Editor’s comment: Survivors’ problems are council’s too

Jonathon 'JJ' McPhillips was murdered in 2017. Picture: MICHELLE McPHILLIPS

Jonathon 'JJ' McPhillips was murdered in 2017. Picture: MICHELLE McPHILLIPS - Credit: Archant

On any newsdesk there are stories you will find yourself covering again and again as they develop – long-running campaigns, political issues, changes to housing and health.

And while part of the value of local news is following a story through to its conclusion instead of arriving one day and packing up the next like a national paper might do, there are some stories I wish we weren't still reporting on.

One of those is the murder of JJ McPhillips in February 2017, whose killer should have been brought to justice long ago. Instead, his grieving mother is still fighting for answers two and a half years on, and no one has been convicted for the fatal stabbing of her only child.

Another is the continued struggle faced by survivors of child abuse in Islington's kids homes to access the help they need - either the long-promised redress scheme that still isn't operational, or the trauma and housing services set up for victims over the last couple of years thanks largely to the tireless campaign work of Dr Liz Davies and the Islington Survivors Network.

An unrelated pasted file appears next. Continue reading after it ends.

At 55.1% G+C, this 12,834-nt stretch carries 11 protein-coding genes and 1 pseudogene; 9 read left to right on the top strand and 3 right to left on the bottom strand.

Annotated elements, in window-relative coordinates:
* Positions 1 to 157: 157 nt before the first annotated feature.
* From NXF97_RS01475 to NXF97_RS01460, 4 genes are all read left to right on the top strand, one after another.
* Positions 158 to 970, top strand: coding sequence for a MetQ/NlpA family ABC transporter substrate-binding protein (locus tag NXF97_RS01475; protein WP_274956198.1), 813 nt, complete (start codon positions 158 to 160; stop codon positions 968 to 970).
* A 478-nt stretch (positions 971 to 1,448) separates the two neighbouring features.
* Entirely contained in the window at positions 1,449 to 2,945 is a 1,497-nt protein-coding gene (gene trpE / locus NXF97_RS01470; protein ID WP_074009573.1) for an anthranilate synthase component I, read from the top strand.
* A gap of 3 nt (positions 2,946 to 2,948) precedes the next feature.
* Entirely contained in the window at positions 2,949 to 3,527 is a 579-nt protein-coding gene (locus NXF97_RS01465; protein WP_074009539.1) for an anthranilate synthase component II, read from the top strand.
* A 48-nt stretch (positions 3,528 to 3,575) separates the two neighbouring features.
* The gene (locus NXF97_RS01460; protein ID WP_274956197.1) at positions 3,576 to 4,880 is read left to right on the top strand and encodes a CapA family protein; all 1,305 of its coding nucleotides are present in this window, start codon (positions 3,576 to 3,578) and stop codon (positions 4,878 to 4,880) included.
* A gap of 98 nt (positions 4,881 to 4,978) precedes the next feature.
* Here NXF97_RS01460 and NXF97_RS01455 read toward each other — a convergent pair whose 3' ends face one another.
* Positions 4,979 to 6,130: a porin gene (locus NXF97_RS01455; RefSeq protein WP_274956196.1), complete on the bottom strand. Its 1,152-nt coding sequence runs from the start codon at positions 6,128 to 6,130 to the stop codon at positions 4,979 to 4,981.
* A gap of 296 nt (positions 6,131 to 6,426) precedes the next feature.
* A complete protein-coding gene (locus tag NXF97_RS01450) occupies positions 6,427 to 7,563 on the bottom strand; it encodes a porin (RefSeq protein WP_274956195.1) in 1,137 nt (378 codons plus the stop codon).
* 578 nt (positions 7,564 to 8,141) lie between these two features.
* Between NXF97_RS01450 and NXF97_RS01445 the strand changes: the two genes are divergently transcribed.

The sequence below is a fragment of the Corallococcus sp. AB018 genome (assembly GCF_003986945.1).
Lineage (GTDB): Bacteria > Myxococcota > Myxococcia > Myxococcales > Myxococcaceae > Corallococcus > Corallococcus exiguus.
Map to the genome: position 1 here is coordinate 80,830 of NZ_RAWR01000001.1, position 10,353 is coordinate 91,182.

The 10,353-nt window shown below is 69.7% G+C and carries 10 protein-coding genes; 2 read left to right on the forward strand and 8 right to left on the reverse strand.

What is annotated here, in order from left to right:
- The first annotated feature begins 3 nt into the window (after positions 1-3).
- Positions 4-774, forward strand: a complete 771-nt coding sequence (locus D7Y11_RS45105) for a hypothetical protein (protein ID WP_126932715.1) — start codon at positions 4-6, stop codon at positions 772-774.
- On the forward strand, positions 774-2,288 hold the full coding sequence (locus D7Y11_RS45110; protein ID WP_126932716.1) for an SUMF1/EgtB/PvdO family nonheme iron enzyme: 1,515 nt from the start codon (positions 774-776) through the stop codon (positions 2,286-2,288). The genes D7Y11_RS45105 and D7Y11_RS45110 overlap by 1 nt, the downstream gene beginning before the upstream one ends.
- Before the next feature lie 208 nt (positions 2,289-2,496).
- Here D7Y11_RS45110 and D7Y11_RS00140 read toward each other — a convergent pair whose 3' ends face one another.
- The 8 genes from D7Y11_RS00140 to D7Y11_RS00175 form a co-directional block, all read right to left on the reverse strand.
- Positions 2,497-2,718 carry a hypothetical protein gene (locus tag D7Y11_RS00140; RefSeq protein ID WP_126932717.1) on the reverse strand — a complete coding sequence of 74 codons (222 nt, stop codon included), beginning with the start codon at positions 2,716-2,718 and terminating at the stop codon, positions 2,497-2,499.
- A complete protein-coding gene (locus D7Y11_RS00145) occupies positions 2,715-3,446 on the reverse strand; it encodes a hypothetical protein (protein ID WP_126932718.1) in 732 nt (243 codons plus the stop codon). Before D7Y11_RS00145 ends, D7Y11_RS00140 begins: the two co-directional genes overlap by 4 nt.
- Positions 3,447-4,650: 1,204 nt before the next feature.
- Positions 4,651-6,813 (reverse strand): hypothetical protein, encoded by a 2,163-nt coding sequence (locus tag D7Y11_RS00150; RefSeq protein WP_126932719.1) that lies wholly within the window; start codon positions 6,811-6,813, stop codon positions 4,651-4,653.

These services are needed because, as our special investigations series showed in 2017, those who endured abuse in Islington's care system are still haunted by its effects. They have problems with their mental health; many struggle to hold down housing and jobs, or have difficulties with trust and personal relationships. In some cases the knowledge that no one senior at the council was ever truly held accountable has left them feeling worthless and angry. I will not presume to speak for them in any detail as they have told their own stories articulately in these pages.

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There is a compelling argument that the struggle Yewande Ogunnaike now faces - that of finding care for her severely disabled son so she can access those council services - is also a product of her abuse, and should therefore be born by Islington as part of its admission of culpability. She lays the blame for her situation at Islington's door, and who has the right to tell her otherwise?

It is not as simple as throwing money at the problem. But Islington must be responsible for ensuring survivors can access its support services - whether by meeting their costs or by taking responsibility for other obstacles.

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